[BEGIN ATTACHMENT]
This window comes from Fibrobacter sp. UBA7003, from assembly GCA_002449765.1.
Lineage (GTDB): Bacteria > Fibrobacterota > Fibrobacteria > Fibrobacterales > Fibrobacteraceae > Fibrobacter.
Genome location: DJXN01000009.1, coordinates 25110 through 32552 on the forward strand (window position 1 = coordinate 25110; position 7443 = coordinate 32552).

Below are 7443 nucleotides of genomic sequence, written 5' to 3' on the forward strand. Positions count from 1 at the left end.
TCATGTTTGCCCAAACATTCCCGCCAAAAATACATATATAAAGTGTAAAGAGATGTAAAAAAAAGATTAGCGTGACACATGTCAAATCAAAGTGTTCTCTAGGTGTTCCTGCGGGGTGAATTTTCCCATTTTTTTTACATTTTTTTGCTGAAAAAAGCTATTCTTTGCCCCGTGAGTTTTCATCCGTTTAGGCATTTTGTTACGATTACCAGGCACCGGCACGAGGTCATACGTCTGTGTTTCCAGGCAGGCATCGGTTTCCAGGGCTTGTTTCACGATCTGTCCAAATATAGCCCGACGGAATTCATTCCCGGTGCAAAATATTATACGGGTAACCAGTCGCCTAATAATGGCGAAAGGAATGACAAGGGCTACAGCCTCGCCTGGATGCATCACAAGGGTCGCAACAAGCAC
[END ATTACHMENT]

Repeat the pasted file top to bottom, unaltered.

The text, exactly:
This window comes from Fibrobacter sp. UBA7003, from assembly GCA_002449765.1.
Lineage (GTDB): Bacteria > Fibrobacterota > Fibrobacteria > Fibrobacterales > Fibrobacteraceae > Fibrobacter.
Genome location: DJXN01000009.1, coordinates 25110 through 32552 on the forward strand (window position 1 = coordinate 25110; position 7443 = coordinate 32552).

Below are 7443 nucleotides of genomic sequence, written 5' to 3' on the forward strand. Positions count from 1 at the left end.
TCATGTTTGCCCAAACATTCCCGCCAAAAATACATATATAAAGTGTAAAGAGATGTAAAAAAAAGATTAGCGTGACACATGTCAAATCAAAGTGTTCTCTAGGTGTTCCTGCGGGGTGAATTTTCCCATTTTTTTTACATTTTTTTGCTGAAAAAAGCTATTCTTTGCCCCGTGAGTTTTCATCCGTTTAGGCATTTTGTTACGATTACCAGGCACCGGCACGAGGTCATACGTCTGTGTTTCCAGGCAGGCATCGGTTTCCAGGGCTTGTTTCACGATCTGTCCAAATATAGCCCGACGGAATTCATTCCCGGTGCAAAATATTATACGGGTAACCAGTCGCCTAATAATGGCGAAAGGAATGACAAGGGCTACAGCCTCGCCTGGATGCATCACAAGGGTCGCAACAAGCAC